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Former addict speaks out after six years of sobriety

Former addict speaks out after six years of sobriety

Monday 20 September 2021

Former addict speaks out after six years of sobriety


Breaking the cycle of alcoholism is a monumental step, made all the more difficult by the stigma attached to it, says a resident of a local 'dry house' who cracked his addiction after 30 years of drinking.

Express spoke to a resident of Brockside, a charity-run home for people trying to reach and then maintain sobriety.

It follows the news that Church Square has been made an alcohol-free zone, with the intent of moving ‘anti-social’ behaviour away from the general public.

“I’d go down the bus terminus about nine or ten in the morning after everyone has been to the shops and we’d drink together,” said Person A, after reaching almost six years of sobriety.

“I’ve been an alcoholic all my life. I bought my first drink in a bar at 14. I spent my weekly pocket money of £1 and I bought a pint of lager from the Pony Inn,” said the man, now aged 52.

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Pictured: “I think there’s enough help in Guernsey,” said Person A, citing the many substance abuse charities that support people in the island.

Person A spent “every waking moment” drinking in the thick of their addiction.

“I’d have nine or ten strong cans of lager and half a bottle of whiskey or spirits during the day. There used to be a crowd of us at the bus terminus. I’d drink, pass out, wake up, drink, pass out again."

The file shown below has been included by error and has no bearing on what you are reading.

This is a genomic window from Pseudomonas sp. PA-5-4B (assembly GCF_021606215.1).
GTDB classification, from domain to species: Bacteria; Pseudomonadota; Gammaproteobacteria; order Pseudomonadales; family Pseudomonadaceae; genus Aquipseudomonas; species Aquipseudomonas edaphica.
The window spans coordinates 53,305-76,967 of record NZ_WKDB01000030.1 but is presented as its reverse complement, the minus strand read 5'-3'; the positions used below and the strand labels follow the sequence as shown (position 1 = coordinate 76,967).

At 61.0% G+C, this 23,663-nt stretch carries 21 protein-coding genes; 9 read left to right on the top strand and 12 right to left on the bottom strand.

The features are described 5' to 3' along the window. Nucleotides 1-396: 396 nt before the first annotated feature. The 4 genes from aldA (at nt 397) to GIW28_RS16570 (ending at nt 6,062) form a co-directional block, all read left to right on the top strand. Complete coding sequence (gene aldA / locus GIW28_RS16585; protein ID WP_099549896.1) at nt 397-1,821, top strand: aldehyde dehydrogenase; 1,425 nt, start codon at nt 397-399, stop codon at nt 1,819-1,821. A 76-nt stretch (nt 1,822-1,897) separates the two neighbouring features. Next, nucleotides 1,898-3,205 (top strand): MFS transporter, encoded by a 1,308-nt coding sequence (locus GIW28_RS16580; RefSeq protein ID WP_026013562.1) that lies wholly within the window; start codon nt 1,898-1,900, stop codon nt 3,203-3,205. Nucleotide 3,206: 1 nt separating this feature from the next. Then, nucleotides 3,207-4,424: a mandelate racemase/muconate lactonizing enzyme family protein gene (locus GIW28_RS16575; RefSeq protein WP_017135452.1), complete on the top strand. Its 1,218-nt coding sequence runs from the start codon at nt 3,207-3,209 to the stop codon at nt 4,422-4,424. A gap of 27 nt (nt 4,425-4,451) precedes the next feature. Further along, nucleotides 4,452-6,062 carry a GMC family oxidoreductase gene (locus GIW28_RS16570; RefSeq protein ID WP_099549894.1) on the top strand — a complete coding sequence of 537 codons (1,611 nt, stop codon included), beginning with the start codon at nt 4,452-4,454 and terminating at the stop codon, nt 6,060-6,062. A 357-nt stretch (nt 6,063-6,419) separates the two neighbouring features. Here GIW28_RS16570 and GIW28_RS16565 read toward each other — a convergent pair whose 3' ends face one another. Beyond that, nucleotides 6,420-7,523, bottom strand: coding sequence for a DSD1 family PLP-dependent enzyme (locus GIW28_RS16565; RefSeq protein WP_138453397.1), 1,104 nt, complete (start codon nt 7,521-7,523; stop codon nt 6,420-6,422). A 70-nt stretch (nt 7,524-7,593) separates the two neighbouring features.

An accident in 2015 led Person A back to Brockside for a third time, having referred themselves to the charity in the past.

“I knew my drinking had big part to play in my accident. I was 46 at the time. The head of the ward suggested I contact Dave,” they said, referring to David Newman who runs the charity.

“The accident with my leg basically saved my life.”

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Pictured: Brockside has seen hundreds of residents pass through its doors in the past 30 years.

Person A hasn’t had a drink since that accident, having spent the last six years in Brockside. They said that people end up ‘street-drinking’ because they want the company.

“A lot of people haven’t got a lot of friends in the pubs. They have drinkers they know, but no-one they can rely on,” they said.

“[Alcoholics] consider drink a big part of their life, if they stop drinking, what do they have?”

They said emotional moments in life can sometimes bring that addiction back to the fore as a coping mechanism: “I get emotional situations come along – that’s when I want to have a drink.”

When asked if people misunderstand alcoholics and street drinkers, Person A said in the midst of an addiction it’s almost impossible to ‘put down that can’.

“People do misunderstand us – they say, 'oh just don’t pick up that can'. It’s not until you’re in that situation that you realise you can’t stop yourself.”

“That time a person has spent drinking, they’ve got to replace that with something else.”

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